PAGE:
Birenberg: We did spend a lot of time nailing down the absolute perfect individual sounds for the rhythm section. We probably auditioned 30 different pianos and tracked three of them before deciding which to go with in the mix. Same with the kick drum. Because the first half of this track is so minimal and constant, it was important that those sounds were perfect.
How do you honor Bill Conti’s classic The Karate Kid score while creating a new one that’s unique to Cobra Kai? (While tying together the ’80s and our contemporary era, just like the show itself does?)
Birenberg: I think a lot of it is the intent of how we use music to contribute to the storytelling. Our palette is so unique to the show — I can’t think of any other score that blends synthwave, hair metal, and a full orchestra. But the way we score the drama is very cinematic and always interacting with the story development — lots of melodies associated with characters, places, or ideas and not being afraid to really lay on the dramatic weight (and occasionally unfiltered cheese factor).
The ’80s were such a heyday for this type of film music. Think ET, think The Empire Strikes Back — those scores make you feel such an emotional connection to the material not because the music is amazing (which of course it is), but because of how it interacts on-screen with the growth of the characters and their emotions as they move through the story. The ’80s had John Williams, James Horner, Bill Conti, Jerry Goldsmith, et al, all at the height of their powers, which gave that era such a specific sound. I think sometimes people think that using exclusively an orchestra is how you recapture that feeling, but I think it’s more of what you are doing with what you have. What keeps Cobra Kai sounding so classic is that we take the same ’80s approach to how we score the drama and emotion. We just do it with a more badass group of instruments.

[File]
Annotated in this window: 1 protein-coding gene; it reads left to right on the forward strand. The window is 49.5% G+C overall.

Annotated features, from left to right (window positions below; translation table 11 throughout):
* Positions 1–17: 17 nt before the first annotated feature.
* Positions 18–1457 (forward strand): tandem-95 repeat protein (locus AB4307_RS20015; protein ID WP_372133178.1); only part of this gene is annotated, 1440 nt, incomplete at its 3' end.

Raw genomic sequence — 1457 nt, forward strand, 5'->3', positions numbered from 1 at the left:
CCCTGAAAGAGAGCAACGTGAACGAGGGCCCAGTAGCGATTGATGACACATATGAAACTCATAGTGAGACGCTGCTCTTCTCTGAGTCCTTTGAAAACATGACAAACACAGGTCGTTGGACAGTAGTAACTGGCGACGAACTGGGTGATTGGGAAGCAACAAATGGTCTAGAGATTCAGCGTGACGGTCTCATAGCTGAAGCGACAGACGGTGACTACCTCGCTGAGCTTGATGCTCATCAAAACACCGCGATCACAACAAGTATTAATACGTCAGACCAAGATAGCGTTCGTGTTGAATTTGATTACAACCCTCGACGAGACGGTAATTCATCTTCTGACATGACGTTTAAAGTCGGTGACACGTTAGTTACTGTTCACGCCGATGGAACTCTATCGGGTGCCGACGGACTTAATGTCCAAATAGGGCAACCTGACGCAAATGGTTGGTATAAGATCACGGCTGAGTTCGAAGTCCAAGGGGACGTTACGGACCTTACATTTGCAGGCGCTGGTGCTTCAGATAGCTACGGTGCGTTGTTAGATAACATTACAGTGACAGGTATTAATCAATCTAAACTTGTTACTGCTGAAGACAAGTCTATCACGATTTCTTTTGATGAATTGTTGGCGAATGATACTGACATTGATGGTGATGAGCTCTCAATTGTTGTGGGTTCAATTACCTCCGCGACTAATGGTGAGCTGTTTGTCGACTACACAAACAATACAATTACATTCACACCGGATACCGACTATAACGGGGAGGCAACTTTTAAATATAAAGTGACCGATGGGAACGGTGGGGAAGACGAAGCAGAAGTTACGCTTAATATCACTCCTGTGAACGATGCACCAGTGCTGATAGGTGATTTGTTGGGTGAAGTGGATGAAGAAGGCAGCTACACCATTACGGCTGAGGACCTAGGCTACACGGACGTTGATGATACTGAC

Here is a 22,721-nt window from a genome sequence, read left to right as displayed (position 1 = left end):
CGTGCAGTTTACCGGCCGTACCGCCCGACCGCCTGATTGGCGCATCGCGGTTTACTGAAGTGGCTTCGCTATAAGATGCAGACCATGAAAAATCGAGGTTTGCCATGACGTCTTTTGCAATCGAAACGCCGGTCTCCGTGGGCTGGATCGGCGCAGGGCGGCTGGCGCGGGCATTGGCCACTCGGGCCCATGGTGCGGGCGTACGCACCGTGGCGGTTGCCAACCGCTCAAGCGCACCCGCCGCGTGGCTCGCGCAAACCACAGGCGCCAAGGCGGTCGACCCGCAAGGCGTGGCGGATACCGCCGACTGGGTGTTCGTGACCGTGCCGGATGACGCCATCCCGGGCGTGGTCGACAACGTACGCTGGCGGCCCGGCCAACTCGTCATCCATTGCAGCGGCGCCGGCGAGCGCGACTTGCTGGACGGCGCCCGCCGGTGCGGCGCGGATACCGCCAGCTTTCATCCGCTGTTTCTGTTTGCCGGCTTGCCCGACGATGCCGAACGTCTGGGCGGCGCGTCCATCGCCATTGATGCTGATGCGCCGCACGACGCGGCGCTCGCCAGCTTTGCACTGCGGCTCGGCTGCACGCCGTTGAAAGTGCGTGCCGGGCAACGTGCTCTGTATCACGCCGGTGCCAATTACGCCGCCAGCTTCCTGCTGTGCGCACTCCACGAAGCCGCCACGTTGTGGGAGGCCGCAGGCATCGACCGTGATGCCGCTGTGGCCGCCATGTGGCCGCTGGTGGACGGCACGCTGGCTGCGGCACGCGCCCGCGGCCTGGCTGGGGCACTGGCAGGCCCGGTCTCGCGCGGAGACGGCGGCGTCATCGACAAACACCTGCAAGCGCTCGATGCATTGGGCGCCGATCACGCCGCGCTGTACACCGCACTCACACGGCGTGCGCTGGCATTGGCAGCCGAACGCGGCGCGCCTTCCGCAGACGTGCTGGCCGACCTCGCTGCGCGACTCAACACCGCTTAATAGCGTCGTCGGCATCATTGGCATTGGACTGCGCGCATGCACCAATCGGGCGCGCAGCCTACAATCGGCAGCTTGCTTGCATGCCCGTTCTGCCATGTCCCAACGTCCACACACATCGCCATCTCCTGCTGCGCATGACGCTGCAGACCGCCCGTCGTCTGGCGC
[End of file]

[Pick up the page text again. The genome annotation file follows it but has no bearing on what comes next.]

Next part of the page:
What did you do differently for Season 3’s music compared to the previous seasons? (And what did you learn about scoring for the show along the way?)
Robinson: We’re constantly inspired by how much the showrunners push their own boundaries for what’s possible in the show, so we always want to try and one-up ourselves as well. Season 3 has a LOT of really cinematic moments — it’s a whole different ball game than our season 1 score. We have Daniel going back to Okinawa, so we knew we wanted to have a new theme there and feature some new instruments and orchestra styles. I got a sanshin, which is a three-stringed Japanese banjo-like instrument from Okinawa, and we used that a lot. There’s also just so many more set pieces in season 3. The episodes are longer and the stakes are higher. But the nice thing is that we work with incredibly collaborative people and we have a whole set of themes we’ve been working with the past couple of seasons, which makes everything a lot easier.
Birenberg: One thing we are always looking out for is opportunities to move thematic ideas between different parts of our palette — taking a melody that was originally on guitar and translating it to orchestra, or vice versa. With the expanded look at The Karate Kid universe that season 3 provides, we had a LOT of new opportunities for this kind of creativity. As Zach said, this season is so cinematic that I think we were drawn to any opportunities to really lean in to the symphonic part of the score.
Pre-order the Cobra Kai season three score now. You can also stream the series over Netflix right now. Don’t wait.
Cobra Kai is the creation of Josh Heald, Jon Hurwitz and Hayden Schlossberg, and is based on Robert Mark Kamen’s The Karate Kid franchise.